But the blasts at the arms depot of the Armed Forces of the Republic of Congo – which killed at least 213 people on Sunday, injured hundreds, and trapped many more within collapsed buildings – have reverberated far beyond Congo’s borders. The reason: like many African countries, Congo has found that its rapidly urbanizing population is moving into areas where large populations were never intended to be, such as this arms depot.
The high death toll shows what happens when countries don’t take urban planning seriously, says Nicolas-Patience Basabose, editor of the French-language news weekly Le Congolais, based in Johannesburg, South Africa.
“This disaster could have been prevented,” he says in a phone interview. “Twenty or 25 years ago, that area around the depot was an open place, but the city grew up around it, and nobody thought about why these buildings were there. And nobody in the city government thought that maybe the depot should have been moved out of there.”
“It is true of many African countries, including my own country, the DRC (Democratic Republic of Congo), which have inherited colonial structures,” says Mr. Basabose. “For many government officials, it’s all about power and how to stay in and how to maximize the money through corruption. Nothing is being done to plan the city properly and think in the longer term interest. Now they are paying the price.”
More than a day later, there were still reports of detonations and fire squads were struggling to keep fires from reaching a second arms depot nearby.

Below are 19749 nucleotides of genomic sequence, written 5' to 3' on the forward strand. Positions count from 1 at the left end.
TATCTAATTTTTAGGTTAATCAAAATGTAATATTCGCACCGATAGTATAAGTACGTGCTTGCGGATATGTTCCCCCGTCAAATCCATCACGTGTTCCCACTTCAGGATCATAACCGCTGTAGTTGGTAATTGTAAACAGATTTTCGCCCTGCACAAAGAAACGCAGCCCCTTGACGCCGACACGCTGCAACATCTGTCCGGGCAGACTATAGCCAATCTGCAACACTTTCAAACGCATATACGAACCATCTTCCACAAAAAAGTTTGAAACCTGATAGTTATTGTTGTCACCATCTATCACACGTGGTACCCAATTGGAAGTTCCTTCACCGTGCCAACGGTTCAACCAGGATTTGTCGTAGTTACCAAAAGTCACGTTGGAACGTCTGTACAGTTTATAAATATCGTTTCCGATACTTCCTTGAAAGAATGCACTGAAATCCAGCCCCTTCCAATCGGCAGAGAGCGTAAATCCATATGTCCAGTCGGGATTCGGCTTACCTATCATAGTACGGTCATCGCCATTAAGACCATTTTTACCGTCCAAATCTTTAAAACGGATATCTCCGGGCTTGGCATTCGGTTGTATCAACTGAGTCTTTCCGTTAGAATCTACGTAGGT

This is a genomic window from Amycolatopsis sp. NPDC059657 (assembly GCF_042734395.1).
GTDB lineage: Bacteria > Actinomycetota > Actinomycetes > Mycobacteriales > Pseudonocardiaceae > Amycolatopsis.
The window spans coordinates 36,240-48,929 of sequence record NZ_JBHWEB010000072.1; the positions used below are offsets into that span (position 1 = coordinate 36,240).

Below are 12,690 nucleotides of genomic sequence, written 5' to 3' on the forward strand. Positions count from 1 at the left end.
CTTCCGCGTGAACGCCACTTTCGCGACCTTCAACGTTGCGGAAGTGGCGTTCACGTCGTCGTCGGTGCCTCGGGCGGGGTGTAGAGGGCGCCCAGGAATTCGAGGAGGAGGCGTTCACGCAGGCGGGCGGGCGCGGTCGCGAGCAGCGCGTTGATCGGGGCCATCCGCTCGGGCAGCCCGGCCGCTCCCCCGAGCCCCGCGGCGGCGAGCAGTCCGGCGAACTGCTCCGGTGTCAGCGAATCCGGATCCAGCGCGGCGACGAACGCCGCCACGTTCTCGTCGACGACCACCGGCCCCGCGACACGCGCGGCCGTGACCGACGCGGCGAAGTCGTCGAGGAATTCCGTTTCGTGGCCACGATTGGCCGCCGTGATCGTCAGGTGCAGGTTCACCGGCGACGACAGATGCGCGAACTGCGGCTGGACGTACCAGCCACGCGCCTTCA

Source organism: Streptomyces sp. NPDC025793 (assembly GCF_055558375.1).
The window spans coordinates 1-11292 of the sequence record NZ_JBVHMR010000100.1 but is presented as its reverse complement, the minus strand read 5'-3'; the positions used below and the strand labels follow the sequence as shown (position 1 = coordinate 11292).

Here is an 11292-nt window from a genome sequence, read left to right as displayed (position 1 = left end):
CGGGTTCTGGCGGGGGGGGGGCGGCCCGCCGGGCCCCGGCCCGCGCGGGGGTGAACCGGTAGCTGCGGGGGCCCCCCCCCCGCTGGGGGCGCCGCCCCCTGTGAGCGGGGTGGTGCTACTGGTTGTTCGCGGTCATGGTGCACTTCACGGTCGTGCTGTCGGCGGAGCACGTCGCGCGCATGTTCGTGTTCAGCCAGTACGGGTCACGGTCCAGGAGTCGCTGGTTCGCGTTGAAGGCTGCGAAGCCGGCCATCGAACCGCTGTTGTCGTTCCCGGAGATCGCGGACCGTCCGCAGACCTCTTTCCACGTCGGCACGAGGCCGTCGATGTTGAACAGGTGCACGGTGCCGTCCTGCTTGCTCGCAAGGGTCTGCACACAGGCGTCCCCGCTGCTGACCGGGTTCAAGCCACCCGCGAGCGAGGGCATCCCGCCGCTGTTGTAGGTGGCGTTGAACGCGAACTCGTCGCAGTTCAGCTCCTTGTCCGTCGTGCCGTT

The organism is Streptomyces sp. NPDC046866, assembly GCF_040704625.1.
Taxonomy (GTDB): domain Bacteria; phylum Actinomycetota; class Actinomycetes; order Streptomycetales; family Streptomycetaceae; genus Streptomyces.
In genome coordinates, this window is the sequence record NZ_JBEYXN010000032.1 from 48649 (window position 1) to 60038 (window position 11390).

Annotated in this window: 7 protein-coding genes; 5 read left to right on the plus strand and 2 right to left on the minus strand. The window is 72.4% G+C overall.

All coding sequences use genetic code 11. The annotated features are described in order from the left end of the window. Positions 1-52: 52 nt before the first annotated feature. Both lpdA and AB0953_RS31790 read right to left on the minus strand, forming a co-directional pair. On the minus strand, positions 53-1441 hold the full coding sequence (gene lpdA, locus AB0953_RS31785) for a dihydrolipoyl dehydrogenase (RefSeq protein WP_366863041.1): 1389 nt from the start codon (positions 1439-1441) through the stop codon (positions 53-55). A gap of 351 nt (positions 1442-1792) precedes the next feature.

"For the time being, there are Russian, French and Congolese experts in the field who are trying to put out the fires. Their goal is to prevent the fires reaching a second depot of even heavier weapons," said Delphin Kibakidi, spokesman of the local Red Cross in the Congolese capital of Brazzaville, according to the Associated Press.
The cause of the blast is still uncertain, but Congolese officials were quoted by the French language magazine Jeune Afrique as saying they believe the blast may be linked to a short circuit at the depot.
According to Le Figaro, the streets of Brazzaville were empty of cars after the blast, perhaps because of a curfew by the Congolese military to secure the area and to prevent looting. Windows were shattered, roofs were ripped off. Several churches were destroyed; the blasts took place at the time of mass.
One resident described the scene to Le Figaro like this.
“There are many people on the street: they flee with their luggage on their heads, barefoot, some are barely dressed.There is no traffic, no buses, no taxis."
A blog in the Paris-based paper Le Monde noted today that the arms depot was located in a district close to the private residence of Congolese President Denis Sassou Nguesso. President Nguesso came to power after winning the 1997 civil war, with the help of Angolan troops. Since that time, the Mpila district has remained a neighborhood for supporters of Nguesso, Le Monde said, and the fact that he kept weapons close by “says a lot about his confidence in the future.”
“The considerable intensity of the explosion, shows that in Brazzaville, he who wants peace prepares for war. It's not that Congo Brazzaville is in a period of tension. Instead, the small country living so far from the eyes of the world is pretty near out of the phase of rebellions and insurrections that followed the civil war. But the size of the stock of ammunition that President Sassou Nguesso was keeping says a lot about his confidence in the future.”
Perhaps because the blasts have literally hit so close to home, Nguesso is belatedly thinking of moving the arms depot, and indeed the Congolese Army barracks, farther out of town, Jeune Afrique reported.
‘According to the text signed by the Minister for Communication and Relations with Parliament and the government spokesman, Bienvenu Okiemy, “the chief of State insisted on the need to relocate the barracks of the Congolese armed forces outside of Brazzaville.’ Wise decision.’